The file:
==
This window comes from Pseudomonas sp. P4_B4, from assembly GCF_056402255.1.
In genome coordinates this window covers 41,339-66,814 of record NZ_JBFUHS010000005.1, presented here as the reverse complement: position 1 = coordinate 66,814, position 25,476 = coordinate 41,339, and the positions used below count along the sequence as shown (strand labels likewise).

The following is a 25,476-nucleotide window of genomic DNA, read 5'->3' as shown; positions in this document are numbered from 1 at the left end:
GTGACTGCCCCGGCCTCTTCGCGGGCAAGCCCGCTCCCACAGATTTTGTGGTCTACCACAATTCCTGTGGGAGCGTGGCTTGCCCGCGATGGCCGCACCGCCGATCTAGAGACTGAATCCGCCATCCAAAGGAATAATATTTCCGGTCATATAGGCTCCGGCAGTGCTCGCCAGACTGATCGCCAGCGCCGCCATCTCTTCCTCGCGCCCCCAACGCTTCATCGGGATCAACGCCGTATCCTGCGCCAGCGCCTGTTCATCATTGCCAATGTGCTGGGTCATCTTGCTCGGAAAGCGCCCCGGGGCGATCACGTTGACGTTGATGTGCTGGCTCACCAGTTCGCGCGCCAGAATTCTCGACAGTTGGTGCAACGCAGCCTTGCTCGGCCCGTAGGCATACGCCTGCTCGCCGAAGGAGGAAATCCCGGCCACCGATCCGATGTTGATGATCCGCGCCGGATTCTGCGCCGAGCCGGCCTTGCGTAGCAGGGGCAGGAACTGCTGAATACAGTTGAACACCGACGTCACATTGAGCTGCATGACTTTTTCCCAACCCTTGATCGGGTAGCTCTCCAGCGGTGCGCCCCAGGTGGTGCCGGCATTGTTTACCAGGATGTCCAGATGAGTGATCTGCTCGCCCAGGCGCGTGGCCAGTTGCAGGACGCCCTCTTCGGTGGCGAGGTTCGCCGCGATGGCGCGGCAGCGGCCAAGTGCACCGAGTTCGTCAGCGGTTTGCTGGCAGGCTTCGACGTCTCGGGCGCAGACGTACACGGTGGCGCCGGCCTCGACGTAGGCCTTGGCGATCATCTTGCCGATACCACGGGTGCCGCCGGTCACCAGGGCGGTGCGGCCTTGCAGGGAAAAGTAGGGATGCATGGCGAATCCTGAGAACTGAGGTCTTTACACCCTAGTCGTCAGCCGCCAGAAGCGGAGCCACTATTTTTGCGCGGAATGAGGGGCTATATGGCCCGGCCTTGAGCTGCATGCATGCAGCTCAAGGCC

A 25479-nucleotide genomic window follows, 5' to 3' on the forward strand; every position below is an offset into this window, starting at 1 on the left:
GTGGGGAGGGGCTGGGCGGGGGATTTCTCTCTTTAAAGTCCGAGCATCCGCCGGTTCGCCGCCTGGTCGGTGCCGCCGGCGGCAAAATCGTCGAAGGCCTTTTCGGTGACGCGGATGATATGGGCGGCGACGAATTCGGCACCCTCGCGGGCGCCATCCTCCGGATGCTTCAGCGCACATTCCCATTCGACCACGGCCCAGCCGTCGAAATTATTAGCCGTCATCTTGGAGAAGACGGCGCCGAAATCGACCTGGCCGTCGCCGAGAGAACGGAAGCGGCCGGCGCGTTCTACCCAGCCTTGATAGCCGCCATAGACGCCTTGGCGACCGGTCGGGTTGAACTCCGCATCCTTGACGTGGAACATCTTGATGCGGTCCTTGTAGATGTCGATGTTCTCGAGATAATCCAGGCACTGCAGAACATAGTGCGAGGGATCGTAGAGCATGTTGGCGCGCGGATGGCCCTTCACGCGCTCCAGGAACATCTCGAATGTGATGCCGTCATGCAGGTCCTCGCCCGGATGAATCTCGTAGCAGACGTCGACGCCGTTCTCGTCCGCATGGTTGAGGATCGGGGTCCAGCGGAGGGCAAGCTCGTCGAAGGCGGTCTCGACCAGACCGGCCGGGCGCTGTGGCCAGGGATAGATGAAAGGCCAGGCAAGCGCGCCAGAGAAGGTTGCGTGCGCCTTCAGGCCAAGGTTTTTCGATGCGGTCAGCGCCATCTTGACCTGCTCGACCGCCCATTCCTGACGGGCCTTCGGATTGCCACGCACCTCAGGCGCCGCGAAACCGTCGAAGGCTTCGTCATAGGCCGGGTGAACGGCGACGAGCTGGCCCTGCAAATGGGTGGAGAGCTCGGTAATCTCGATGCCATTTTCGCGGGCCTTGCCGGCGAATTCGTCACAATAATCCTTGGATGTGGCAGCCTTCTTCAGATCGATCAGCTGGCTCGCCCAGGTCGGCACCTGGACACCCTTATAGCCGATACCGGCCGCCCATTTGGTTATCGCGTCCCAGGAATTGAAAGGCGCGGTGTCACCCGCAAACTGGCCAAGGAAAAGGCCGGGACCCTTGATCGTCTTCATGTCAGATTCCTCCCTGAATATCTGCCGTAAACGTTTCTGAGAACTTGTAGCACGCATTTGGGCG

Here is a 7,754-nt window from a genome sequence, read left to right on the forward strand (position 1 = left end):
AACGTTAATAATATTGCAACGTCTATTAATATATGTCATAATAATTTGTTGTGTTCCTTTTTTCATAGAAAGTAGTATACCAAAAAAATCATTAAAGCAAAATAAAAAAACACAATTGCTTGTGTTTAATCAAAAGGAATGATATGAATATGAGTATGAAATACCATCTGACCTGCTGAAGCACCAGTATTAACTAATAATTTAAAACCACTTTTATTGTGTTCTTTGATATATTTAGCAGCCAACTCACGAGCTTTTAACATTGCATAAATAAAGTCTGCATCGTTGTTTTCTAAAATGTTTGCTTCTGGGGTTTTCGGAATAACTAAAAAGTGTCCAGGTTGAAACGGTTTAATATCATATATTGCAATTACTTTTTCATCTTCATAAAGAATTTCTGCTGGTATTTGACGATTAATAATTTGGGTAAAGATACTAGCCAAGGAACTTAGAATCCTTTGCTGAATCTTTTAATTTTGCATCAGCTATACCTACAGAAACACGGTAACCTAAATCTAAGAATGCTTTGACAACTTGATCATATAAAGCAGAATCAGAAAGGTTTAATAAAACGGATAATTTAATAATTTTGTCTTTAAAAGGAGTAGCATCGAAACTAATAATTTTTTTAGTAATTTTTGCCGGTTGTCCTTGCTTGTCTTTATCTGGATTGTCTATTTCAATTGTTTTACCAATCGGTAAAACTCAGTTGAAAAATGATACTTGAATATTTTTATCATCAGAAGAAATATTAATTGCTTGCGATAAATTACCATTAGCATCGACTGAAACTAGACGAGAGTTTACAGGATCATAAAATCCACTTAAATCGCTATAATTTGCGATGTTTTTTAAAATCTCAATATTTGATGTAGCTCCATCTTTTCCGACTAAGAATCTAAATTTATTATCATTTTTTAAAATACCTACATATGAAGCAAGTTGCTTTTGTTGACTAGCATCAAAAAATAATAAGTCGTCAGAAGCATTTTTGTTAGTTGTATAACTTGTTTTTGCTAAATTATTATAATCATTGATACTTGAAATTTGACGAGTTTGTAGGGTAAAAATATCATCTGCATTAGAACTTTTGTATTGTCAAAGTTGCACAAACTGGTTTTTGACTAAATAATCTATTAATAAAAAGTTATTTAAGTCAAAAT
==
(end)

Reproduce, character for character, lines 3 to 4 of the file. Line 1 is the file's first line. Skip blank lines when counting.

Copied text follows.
The following is a 25,476-nucleotide window of genomic DNA, read 5'->3' as shown; positions in this document are numbered from 1 at the left end:
GTGACTGCCCCGGCCTCTTCGCGGGCAAGCCCGCTCCCACAGATTTTGTGGTCTACCACAATTCCTGTGGGAGCGTGGCTTGCCCGCGATGGCCGCACCGCCGATCTAGAGACTGAATCCGCCATCCAAAGGAATAATATTTCCGGTCATATAGGCTCCGGCAGTGCTCGCCAGACTGATCGCCAGCGCCGCCATCTCTTCCTCGCGCCCCCAACGCTTCATCGGGATCAACGCCGTATCCTGCGCCAGCGCCTGTTCATCATTGCCAATGTGCTGGGTCATCTTGCTCGGAAAGCGCCCCGGGGCGATCACGTTGACGTTGATGTGCTGGCTCACCAGTTCGCGCGCCAGAATTCTCGACAGTTGGTGCAACGCAGCCTTGCTCGGCCCGTAGGCATACGCCTGCTCGCCGAAGGAGGAAATCCCGGCCACCGATCCGATGTTGATGATCCGCGCCGGATTCTGCGCCGAGCCGGCCTTGCGTAGCAGGGGCAGGAACTGCTGAATACAGTTGAACACCGACGTCACATTGAGCTGCATGACTTTTTCCCAACCCTTGATCGGGTAGCTCTCCAGCGGTGCGCCCCAGGTGGTGCCGGCATTGTTTACCAGGATGTCCAGATGAGTGATCTGCTCGCCCAGGCGCGTGGCCAGTTGCAGGACGCCCTCTTCGGTGGCGAGGTTCGCCGCGATGGCGCGGCAGCGGCCAAGTGCACCGAGTTCGTCAGCGGTTTGCTGGCAGGCTTCGACGTCTCGGGCGCAGACGTACACGGTGGCGCCGGCCTCGACGTAGGCCTTGGCGATCATCTTGCCGATACCACGGGTGCCGCCGGTCACCAGGGCGGTGCGGCCTTGCAGGGAAAAGTAGGGATGCATGGCGAATCCTGAGAACTGAGGTCTTTACACCCTAGTCGTCAGCCGCCAGAAGCGGAGCCACTATTTTTGCGCGGAATGAGGGGCTATATGGCCCGGCCTTGAGCTGCATGCATGCAGCTCAAGGCC